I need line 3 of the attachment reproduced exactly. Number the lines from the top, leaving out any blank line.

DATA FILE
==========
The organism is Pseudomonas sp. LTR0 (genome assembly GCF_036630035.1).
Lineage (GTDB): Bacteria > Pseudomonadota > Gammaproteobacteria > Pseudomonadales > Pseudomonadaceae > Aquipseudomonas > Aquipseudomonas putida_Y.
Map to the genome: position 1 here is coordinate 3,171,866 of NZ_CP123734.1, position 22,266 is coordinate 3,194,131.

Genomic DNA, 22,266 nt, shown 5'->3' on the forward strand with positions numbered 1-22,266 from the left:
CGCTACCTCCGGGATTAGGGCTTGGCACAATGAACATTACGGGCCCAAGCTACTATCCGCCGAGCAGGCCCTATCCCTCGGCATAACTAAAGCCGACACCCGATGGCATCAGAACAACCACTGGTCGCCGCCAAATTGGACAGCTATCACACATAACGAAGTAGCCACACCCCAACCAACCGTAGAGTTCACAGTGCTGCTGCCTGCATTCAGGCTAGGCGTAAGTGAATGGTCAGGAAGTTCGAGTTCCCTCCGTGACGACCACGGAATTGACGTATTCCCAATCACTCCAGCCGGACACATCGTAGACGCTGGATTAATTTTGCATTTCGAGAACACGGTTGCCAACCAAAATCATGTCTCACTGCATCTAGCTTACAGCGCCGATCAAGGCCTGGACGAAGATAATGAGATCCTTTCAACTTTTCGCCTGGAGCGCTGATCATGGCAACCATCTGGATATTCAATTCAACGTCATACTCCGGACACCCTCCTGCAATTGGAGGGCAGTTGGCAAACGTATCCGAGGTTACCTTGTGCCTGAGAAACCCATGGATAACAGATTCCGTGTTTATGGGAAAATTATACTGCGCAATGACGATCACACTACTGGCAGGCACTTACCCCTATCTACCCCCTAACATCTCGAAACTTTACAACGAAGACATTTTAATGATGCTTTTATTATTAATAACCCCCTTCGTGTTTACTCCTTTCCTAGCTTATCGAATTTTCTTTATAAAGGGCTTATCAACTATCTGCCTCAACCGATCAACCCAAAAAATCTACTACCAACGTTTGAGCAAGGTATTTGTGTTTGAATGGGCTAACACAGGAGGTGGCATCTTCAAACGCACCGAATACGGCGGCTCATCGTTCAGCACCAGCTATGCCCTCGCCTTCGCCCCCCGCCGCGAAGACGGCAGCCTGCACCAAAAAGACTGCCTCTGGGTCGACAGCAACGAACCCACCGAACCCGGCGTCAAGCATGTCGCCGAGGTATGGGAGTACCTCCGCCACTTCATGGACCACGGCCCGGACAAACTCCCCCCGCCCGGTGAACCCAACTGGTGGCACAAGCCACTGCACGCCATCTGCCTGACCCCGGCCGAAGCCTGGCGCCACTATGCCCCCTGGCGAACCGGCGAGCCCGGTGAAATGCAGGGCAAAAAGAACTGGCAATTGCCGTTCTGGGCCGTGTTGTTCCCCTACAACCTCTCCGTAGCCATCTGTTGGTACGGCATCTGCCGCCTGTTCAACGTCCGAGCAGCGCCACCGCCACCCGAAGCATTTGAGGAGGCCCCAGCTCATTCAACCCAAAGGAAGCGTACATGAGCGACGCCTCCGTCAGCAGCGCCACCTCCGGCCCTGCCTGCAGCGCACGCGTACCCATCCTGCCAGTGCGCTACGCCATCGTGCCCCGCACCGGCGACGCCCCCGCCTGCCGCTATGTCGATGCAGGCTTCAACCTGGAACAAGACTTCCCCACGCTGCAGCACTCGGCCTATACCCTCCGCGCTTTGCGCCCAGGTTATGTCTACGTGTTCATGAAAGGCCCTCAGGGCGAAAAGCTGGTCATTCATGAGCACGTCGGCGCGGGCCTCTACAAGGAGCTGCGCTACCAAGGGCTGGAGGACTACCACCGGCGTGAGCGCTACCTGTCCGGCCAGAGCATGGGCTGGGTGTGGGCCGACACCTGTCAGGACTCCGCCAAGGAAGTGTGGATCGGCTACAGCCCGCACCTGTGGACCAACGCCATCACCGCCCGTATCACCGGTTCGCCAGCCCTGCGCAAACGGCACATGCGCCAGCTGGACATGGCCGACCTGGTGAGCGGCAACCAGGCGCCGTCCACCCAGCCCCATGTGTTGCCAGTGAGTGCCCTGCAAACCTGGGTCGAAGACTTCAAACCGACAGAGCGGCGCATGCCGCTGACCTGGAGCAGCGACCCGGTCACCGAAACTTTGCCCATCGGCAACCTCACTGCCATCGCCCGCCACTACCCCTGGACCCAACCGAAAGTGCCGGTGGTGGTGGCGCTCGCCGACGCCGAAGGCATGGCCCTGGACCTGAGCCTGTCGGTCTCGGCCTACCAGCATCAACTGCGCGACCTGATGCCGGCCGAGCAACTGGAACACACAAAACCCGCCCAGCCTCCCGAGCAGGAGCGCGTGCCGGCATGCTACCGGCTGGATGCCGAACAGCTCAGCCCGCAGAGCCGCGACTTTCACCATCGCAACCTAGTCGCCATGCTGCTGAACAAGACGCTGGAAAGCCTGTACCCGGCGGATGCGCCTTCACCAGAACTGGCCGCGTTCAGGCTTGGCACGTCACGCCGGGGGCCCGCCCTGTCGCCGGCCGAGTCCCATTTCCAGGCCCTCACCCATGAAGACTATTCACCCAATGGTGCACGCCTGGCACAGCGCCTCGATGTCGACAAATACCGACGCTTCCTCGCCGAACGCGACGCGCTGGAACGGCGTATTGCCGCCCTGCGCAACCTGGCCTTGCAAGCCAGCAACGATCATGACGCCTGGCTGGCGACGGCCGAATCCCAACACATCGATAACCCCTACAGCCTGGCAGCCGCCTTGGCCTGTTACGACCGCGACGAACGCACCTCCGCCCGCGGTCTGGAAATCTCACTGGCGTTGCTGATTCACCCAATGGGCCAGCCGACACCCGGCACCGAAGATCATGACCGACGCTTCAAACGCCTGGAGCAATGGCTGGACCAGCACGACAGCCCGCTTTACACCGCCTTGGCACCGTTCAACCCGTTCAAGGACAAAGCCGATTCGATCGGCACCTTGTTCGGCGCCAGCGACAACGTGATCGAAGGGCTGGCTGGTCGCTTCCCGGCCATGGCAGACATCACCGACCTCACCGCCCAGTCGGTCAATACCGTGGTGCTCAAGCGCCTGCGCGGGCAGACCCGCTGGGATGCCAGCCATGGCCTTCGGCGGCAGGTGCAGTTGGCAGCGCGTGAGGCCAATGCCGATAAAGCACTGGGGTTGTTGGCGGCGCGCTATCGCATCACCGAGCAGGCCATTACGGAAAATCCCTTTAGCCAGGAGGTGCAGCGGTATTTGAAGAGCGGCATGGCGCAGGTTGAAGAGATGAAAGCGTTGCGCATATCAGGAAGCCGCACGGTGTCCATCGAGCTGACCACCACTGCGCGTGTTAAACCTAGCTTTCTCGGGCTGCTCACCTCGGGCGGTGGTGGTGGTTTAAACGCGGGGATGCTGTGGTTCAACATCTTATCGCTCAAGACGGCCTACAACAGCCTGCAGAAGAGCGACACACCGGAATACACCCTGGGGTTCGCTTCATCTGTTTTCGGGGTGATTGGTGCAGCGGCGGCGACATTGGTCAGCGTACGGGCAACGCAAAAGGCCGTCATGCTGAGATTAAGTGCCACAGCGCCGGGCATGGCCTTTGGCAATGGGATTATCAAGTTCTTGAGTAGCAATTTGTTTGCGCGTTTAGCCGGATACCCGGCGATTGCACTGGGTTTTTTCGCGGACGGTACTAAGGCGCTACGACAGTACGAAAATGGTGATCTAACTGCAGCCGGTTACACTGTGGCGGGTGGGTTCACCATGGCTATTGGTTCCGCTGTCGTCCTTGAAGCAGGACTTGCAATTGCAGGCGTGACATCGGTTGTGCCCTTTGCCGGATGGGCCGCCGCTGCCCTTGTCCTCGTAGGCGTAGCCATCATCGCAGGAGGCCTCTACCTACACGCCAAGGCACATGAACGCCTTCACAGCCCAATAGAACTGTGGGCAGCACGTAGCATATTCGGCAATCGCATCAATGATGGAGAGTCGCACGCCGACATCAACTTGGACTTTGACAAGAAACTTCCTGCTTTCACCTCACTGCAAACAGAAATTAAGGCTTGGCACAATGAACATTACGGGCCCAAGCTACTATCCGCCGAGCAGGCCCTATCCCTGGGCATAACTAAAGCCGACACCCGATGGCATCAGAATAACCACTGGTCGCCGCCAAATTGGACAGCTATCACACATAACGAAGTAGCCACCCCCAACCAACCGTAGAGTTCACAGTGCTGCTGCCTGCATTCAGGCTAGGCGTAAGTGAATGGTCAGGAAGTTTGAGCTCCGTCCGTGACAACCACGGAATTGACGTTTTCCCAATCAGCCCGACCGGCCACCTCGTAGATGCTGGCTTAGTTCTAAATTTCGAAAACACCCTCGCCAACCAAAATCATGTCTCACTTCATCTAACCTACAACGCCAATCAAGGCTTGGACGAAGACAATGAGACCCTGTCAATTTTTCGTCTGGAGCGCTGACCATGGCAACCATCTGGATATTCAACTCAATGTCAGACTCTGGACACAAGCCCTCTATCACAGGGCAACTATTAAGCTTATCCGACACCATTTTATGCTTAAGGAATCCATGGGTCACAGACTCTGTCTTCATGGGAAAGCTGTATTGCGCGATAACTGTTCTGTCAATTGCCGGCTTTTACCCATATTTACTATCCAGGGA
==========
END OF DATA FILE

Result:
Map to the genome: position 1 here is coordinate 3,171,866 of NZ_CP123734.1, position 22,266 is coordinate 3,194,131.